Most of us think we don’t know how and what to respond – a factor of how well we read and relate to what we read. If we know the blogger well, we might take comprehension for granted – that we understand what the blogger is saying. Like EU says:

I like people visiting my blog. Making blog friends is killing the interaction on my blog. I don’t like that.

Attention spans are shrinking, and though it shouldn’t be the case, our ability to ponder over a thought and respond well, is diminishing even further.

Here’s to better conversations, whether in a coffee shop or a cyber cafe!

When Tools Take Over


It’s like losing the pleasure of capturing an image to lenses, filters, tripods and the mathematics of exposure and shutter speed. When technique takes over the act.

I have been writing and deleting drafts of all things bloggable because I am yet to find the best combination of all blogging tools. I am yet to get used to the new keyboard (slightly wary of punching the keys too hard on the new cute thing and therefore missing out a few letters in the process, using too much of a delete key and missing a separate backspace key)

And the words that shape the thought of everything I see and feel as bloggable are hurting too, they aren’t flowing easily. This time however, the treachery doesn’t belong to the words. It’s the tools.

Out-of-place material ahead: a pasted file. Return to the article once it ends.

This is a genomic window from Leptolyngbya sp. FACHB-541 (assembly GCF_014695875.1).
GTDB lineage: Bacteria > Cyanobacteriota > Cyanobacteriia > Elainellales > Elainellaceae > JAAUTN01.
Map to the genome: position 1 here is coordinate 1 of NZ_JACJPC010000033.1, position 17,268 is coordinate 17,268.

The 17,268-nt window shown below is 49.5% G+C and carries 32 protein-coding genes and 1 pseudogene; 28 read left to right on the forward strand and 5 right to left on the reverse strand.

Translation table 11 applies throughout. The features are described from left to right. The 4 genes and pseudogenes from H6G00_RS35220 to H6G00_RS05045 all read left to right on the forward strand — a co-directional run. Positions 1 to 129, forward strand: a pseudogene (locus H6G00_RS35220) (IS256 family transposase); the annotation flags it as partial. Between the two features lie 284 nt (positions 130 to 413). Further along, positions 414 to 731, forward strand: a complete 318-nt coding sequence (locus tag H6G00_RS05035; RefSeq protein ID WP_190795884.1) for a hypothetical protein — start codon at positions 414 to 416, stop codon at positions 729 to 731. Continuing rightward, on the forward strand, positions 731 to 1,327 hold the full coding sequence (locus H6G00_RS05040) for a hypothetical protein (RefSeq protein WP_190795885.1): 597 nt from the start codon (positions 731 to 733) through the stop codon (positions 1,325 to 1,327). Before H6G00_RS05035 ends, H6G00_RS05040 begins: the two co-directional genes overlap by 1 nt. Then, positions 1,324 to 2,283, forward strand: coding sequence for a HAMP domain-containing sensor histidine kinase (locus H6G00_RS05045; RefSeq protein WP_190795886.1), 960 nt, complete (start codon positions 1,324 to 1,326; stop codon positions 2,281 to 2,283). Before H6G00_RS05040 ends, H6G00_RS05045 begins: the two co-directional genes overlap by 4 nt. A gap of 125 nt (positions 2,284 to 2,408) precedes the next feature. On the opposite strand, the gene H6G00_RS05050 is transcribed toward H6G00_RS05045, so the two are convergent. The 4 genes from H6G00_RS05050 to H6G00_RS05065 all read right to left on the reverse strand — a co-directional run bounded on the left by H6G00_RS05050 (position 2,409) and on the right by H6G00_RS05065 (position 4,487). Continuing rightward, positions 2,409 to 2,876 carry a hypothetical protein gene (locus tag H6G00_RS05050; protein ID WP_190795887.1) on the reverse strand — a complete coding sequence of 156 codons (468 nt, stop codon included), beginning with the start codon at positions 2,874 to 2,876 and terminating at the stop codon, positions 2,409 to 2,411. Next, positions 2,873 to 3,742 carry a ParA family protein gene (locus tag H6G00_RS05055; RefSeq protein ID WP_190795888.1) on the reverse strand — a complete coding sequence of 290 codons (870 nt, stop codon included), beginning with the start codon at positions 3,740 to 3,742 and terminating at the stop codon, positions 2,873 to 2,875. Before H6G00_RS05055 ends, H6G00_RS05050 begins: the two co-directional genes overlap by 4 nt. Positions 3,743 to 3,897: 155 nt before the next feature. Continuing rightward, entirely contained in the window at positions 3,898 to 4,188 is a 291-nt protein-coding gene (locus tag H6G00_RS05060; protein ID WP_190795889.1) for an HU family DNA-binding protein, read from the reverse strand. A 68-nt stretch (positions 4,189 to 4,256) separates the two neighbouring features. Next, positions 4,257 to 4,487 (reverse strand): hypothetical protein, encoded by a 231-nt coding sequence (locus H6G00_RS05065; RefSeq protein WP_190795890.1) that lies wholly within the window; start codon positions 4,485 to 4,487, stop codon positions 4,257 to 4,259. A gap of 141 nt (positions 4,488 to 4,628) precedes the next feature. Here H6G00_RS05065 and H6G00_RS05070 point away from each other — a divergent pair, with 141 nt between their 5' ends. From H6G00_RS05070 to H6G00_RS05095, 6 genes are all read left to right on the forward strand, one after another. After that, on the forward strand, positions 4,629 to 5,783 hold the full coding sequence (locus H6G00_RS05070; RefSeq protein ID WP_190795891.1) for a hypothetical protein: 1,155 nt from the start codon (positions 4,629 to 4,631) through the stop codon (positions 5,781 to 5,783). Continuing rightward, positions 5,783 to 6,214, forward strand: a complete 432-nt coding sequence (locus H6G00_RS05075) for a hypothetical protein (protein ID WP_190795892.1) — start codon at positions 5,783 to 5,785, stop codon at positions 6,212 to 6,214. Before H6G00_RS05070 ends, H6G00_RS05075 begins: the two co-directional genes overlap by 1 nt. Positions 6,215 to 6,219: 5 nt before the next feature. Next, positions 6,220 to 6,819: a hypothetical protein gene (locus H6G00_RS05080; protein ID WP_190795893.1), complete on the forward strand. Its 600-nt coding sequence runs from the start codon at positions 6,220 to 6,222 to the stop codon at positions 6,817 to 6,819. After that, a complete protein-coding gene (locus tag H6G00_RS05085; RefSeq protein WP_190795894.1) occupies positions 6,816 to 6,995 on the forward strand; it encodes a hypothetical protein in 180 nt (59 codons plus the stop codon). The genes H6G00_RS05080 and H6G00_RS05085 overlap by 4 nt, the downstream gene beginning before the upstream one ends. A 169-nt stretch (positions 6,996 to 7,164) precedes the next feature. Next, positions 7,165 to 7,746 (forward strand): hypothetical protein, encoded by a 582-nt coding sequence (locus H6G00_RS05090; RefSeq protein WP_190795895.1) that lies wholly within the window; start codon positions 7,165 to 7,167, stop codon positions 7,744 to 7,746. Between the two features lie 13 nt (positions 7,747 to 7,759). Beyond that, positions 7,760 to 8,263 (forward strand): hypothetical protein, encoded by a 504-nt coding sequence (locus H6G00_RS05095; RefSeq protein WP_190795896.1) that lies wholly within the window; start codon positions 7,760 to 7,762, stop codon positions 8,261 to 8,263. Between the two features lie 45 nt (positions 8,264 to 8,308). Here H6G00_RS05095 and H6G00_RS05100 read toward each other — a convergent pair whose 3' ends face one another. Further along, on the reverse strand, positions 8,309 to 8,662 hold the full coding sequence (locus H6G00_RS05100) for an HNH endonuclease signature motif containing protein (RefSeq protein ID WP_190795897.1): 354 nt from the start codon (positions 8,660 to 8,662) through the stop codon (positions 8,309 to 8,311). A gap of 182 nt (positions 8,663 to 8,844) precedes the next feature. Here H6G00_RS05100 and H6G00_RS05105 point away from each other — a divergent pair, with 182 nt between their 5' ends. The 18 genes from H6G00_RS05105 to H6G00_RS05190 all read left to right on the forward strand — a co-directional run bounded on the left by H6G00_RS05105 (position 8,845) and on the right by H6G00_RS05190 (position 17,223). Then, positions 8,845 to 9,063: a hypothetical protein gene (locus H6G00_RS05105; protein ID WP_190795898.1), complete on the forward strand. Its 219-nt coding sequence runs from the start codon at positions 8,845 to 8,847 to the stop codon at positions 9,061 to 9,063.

A craftsman is only as good as his ability to use his tools. Else, all he is, is a person with ideas.

Which isn’t that all that bad, really.

It’s not always that you know exactly what you want to write, sometimes friends help out. They are thinking the same things, similar things. I know how it ends, I am not sure how it starts.

Being Converted

The last few days were really difficult. Actually the dilemma had been going on for a while, a few months in fact. The turmoil had often come to boil and the leanings had wavered many a time. With each wind that blew from either direction, with its own power.

This one is going to be the slowest post I ever wrote.

Religion, when you free it from the shackles of the rituals and the frenzy, it is just a way of life – a way to achieve a place closer to God. Yet, what remains, if you take away the very attributes that allow religion to it be?

Nothing, the way I see it.